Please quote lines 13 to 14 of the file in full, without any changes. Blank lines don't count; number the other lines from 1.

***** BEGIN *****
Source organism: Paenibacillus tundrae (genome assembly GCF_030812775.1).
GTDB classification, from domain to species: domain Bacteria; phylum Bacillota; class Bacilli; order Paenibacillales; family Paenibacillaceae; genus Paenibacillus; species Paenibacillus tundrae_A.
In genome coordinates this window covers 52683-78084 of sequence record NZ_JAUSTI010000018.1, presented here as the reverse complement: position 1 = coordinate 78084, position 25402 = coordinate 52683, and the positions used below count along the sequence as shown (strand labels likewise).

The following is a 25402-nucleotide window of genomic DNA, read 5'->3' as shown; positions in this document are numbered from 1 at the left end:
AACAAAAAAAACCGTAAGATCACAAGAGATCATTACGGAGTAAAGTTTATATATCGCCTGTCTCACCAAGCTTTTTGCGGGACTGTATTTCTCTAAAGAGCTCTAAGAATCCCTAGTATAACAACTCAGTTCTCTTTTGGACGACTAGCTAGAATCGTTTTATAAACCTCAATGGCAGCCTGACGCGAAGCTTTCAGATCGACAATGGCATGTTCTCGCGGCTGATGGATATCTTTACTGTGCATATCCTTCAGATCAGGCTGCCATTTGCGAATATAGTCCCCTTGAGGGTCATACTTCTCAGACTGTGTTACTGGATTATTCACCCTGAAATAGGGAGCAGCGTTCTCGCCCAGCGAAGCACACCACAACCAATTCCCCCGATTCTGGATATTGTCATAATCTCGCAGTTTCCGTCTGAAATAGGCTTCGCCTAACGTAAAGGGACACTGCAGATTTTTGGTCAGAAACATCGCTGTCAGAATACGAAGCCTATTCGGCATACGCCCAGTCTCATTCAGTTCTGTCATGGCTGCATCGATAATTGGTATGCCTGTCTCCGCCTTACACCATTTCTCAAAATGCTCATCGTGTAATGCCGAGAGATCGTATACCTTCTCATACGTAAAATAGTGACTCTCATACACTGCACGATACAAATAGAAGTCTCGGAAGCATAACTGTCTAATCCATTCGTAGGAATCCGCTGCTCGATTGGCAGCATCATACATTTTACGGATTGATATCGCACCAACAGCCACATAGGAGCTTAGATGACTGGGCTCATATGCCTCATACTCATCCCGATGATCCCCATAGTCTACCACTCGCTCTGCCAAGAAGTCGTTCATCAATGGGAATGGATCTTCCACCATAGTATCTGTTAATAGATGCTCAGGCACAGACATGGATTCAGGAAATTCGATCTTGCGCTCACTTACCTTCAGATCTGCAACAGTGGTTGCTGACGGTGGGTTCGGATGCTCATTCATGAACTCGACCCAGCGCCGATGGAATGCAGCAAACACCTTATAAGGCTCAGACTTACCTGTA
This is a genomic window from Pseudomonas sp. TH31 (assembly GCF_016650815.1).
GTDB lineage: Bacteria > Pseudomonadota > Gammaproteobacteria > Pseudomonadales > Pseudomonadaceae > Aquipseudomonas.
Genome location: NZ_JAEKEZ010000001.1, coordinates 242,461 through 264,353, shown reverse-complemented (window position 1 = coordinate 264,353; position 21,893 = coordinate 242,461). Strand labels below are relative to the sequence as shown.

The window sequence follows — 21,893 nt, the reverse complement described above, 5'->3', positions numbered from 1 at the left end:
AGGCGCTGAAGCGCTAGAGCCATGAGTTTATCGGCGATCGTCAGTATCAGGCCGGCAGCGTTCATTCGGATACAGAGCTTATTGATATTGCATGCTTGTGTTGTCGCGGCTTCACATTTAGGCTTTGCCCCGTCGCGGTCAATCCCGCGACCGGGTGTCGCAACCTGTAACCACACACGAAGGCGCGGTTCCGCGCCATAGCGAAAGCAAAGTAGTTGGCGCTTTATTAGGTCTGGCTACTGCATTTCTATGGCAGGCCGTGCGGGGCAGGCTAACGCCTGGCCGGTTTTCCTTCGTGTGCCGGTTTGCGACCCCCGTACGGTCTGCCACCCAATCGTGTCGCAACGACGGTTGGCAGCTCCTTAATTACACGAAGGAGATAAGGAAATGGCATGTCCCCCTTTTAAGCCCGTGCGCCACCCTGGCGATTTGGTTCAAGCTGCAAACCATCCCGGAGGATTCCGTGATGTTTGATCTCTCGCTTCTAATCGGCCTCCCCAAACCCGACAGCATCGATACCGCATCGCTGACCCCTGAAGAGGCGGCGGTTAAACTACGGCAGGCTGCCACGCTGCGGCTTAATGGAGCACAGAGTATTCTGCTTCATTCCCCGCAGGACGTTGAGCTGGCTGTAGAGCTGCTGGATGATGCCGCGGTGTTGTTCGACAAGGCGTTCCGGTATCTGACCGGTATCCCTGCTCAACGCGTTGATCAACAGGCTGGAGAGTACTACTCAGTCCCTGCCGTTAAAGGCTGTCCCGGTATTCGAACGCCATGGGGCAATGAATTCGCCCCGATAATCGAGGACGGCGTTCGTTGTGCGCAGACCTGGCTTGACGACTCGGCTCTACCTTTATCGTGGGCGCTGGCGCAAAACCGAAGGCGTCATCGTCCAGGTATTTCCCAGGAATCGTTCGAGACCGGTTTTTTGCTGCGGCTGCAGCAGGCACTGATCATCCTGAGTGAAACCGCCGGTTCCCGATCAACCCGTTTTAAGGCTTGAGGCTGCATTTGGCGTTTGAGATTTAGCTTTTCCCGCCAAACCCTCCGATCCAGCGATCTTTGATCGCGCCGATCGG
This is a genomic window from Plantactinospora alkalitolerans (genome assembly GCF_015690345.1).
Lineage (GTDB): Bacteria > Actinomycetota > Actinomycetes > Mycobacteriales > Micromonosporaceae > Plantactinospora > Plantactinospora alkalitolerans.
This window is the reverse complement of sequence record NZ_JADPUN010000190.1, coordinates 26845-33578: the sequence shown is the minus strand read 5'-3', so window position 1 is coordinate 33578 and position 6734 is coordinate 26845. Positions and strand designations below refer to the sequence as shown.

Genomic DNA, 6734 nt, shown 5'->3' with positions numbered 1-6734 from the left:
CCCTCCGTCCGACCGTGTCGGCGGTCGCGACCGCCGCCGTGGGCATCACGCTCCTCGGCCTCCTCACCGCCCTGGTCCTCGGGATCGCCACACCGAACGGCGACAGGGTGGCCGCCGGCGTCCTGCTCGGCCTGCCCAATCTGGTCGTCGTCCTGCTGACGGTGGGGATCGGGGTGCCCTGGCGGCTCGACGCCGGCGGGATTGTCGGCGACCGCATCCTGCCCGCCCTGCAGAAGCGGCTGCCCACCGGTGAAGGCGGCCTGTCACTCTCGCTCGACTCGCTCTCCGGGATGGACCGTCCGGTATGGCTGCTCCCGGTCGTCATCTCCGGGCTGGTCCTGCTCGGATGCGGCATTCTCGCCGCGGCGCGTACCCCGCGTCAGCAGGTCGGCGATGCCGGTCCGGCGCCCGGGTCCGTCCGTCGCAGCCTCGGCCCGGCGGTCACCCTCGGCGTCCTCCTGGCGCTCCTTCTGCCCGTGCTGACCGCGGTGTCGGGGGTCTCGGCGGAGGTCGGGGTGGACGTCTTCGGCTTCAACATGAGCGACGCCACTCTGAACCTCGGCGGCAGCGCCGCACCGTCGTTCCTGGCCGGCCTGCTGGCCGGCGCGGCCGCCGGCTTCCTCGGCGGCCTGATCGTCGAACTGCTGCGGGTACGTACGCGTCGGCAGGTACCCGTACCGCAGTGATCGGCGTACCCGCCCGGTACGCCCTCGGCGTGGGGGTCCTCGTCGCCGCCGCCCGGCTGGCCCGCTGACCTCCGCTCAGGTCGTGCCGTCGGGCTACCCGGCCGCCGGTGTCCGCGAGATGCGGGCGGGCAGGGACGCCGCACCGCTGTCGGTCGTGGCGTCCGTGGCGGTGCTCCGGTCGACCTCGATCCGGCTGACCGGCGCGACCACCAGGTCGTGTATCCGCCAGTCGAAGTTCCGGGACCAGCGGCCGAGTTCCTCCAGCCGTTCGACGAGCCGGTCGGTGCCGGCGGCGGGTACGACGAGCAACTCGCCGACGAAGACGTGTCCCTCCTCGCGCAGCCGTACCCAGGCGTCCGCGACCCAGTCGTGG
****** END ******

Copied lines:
This window is the reverse complement of sequence record NZ_JADPUN010000190.1, coordinates 26845-33578: the sequence shown is the minus strand read 5'-3', so window position 1 is coordinate 33578 and position 6734 is coordinate 26845. Positions and strand designations below refer to the sequence as shown.

Genomic DNA, 6734 nt, shown 5'->3' with positions numbered 1-6734 from the left: